In an effort to help state agencies better compete with the private sector for talent, the New Jersey Civil Service Commission on Wednesday voted to approve a pilot program empowering state of New Jersey departments and authorities to establish a telework program for employees.
The pilot program will last one year and apply to all state departments and authorities, with an implementation deadline of July 1.
The pilot telework program establishes general parameters for all state departments and authorities to follow when developing their department-specific telework policies. Parameters include:
- All departments and authorities will be required to offer a telework program of no more than two working days per week based on operational need;
- Appointing authorities should make available flex-time schedules and/or alternate work programs for employees who are not eligible for telework when operational needs allow;
- Employees will be required to engage in an application process to determine eligibility. Both employees and managers will be required to complete telework trainings as part of the approval process;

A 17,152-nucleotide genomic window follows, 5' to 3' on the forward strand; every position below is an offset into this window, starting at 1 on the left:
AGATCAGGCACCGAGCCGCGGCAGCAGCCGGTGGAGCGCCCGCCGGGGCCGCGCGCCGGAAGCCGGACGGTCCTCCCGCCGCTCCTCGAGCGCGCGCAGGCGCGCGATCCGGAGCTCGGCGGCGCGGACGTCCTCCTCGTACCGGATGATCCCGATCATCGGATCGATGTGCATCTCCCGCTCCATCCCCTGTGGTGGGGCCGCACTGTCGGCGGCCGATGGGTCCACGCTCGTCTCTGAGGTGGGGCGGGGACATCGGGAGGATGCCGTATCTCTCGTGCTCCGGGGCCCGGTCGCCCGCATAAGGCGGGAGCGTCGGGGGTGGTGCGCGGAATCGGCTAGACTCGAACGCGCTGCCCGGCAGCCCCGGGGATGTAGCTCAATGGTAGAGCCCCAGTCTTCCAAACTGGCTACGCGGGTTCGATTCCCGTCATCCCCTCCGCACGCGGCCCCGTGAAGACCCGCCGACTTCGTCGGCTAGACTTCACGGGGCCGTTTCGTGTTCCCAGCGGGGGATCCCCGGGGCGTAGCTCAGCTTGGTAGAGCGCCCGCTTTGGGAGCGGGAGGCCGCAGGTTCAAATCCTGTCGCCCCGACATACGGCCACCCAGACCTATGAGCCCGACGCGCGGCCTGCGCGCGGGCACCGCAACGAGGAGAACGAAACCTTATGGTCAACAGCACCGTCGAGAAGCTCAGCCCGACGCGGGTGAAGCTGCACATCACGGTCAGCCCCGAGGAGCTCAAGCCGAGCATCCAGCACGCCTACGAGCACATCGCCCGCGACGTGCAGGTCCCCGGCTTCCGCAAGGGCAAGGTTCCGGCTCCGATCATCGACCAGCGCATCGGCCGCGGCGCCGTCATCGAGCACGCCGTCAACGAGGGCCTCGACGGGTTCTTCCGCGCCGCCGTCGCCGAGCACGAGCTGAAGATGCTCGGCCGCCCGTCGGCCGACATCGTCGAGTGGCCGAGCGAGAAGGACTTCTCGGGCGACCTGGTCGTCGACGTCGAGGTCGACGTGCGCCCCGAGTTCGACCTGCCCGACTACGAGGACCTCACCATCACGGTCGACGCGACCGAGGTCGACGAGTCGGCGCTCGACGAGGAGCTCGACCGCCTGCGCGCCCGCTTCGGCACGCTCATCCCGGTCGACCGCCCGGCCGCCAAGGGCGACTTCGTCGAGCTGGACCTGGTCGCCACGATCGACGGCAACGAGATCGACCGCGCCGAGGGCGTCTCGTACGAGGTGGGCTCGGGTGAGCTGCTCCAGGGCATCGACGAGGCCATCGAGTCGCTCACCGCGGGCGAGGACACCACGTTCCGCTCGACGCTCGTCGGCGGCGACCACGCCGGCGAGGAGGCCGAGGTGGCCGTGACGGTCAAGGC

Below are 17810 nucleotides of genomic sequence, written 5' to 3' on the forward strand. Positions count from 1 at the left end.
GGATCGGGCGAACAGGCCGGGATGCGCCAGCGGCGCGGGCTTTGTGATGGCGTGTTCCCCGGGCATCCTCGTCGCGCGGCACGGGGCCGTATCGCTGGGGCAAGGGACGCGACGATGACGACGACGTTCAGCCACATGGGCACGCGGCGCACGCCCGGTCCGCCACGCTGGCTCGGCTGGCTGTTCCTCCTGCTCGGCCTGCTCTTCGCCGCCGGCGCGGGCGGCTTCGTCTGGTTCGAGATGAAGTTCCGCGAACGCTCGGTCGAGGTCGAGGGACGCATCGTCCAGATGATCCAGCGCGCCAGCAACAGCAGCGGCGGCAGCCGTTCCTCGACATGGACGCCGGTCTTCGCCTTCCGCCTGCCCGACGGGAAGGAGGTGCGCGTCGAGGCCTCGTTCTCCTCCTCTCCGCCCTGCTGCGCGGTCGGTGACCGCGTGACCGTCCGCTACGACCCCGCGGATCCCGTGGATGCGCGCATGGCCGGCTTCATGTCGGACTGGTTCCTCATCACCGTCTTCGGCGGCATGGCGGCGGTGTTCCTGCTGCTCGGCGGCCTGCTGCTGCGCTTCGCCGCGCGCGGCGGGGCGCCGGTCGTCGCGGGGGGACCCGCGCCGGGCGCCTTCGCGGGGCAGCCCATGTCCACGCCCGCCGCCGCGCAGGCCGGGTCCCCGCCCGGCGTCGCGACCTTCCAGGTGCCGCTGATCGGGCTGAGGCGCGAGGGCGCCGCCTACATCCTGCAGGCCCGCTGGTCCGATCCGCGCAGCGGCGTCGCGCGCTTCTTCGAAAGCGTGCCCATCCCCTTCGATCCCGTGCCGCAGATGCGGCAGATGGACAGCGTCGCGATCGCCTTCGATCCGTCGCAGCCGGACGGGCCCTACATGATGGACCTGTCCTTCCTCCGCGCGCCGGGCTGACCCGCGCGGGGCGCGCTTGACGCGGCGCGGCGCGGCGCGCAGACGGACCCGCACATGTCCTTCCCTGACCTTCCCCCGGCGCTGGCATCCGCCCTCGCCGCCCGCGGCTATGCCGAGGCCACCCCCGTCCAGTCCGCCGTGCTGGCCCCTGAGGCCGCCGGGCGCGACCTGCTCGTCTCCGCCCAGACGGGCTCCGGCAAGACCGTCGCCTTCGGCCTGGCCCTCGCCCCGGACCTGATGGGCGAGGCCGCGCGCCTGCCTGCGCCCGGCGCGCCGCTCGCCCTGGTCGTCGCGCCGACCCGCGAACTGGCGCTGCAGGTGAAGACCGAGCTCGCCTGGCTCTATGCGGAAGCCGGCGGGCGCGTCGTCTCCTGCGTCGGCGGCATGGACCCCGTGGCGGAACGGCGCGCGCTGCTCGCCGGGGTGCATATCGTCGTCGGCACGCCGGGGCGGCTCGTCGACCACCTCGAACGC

- Significant discretion shall be given to appointing authorities to consider operational needs when determining telework schedules for eligible employees;
- Each department will be required to consult with relevant unions when developing its telework plans.
Gov. Phil Murphy said telework is a big part of the future of work.
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“Telework will accelerate the modernization of New Jersey’s state government to reflect the evolving workplace landscape,” he said. “Our union partners have been integral to the creation of this telework pilot program. Through collaboration, we can continue to build a workforce equipped to handle the demands of the modern workplace.”
It’s a workplace the state was forced to adopt during the pandemic, Civil Service Commission Chair and CEO Deirdré Webster Cobb said.
“During the height of the pandemic, we witnessed state employees successfully continue to deliver critical state and public services while teleworking,” she said. “As we witness changes around the world in the landscape of how we work, it is important for us to adapt in order to attract and retain qualified state workers.”